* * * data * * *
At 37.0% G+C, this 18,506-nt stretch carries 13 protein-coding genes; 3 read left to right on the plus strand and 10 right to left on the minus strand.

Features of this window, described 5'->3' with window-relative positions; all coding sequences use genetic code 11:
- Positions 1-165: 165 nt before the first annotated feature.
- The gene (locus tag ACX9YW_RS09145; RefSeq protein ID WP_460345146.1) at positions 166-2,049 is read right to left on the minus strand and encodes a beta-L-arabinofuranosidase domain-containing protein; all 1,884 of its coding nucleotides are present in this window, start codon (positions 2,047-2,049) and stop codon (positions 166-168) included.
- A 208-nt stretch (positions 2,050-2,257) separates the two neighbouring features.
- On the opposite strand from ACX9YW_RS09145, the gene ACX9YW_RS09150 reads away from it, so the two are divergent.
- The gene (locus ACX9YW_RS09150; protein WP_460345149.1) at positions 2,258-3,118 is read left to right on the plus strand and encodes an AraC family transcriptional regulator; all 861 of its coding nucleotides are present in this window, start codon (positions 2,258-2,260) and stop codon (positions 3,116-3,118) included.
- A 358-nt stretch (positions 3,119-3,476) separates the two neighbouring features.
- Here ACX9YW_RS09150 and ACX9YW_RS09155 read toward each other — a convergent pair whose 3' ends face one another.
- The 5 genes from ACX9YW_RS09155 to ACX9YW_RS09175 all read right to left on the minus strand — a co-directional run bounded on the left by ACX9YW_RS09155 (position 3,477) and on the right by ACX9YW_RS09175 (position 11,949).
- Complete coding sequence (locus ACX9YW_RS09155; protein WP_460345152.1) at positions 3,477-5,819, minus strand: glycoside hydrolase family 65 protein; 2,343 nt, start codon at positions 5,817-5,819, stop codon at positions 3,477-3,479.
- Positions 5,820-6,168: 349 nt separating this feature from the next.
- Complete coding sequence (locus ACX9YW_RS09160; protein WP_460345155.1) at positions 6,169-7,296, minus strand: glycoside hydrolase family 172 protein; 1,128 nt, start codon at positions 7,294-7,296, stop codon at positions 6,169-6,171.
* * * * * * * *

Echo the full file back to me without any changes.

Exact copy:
At 37.0% G+C, this 18,506-nt stretch carries 13 protein-coding genes; 3 read left to right on the plus strand and 10 right to left on the minus strand.

Features of this window, described 5'->3' with window-relative positions; all coding sequences use genetic code 11:
- Positions 1-165: 165 nt before the first annotated feature.
- The gene (locus tag ACX9YW_RS09145; RefSeq protein ID WP_460345146.1) at positions 166-2,049 is read right to left on the minus strand and encodes a beta-L-arabinofuranosidase domain-containing protein; all 1,884 of its coding nucleotides are present in this window, start codon (positions 2,047-2,049) and stop codon (positions 166-168) included.
- A 208-nt stretch (positions 2,050-2,257) separates the two neighbouring features.
- On the opposite strand from ACX9YW_RS09145, the gene ACX9YW_RS09150 reads away from it, so the two are divergent.
- The gene (locus ACX9YW_RS09150; protein WP_460345149.1) at positions 2,258-3,118 is read left to right on the plus strand and encodes an AraC family transcriptional regulator; all 861 of its coding nucleotides are present in this window, start codon (positions 2,258-2,260) and stop codon (positions 3,116-3,118) included.
- A 358-nt stretch (positions 3,119-3,476) separates the two neighbouring features.
- Here ACX9YW_RS09150 and ACX9YW_RS09155 read toward each other — a convergent pair whose 3' ends face one another.
- The 5 genes from ACX9YW_RS09155 to ACX9YW_RS09175 all read right to left on the minus strand — a co-directional run bounded on the left by ACX9YW_RS09155 (position 3,477) and on the right by ACX9YW_RS09175 (position 11,949).
- Complete coding sequence (locus ACX9YW_RS09155; protein WP_460345152.1) at positions 3,477-5,819, minus strand: glycoside hydrolase family 65 protein; 2,343 nt, start codon at positions 5,817-5,819, stop codon at positions 3,477-3,479.
- Positions 5,820-6,168: 349 nt separating this feature from the next.
- Complete coding sequence (locus ACX9YW_RS09160; protein WP_460345155.1) at positions 6,169-7,296, minus strand: glycoside hydrolase family 172 protein; 1,128 nt, start codon at positions 7,294-7,296, stop codon at positions 6,169-6,171.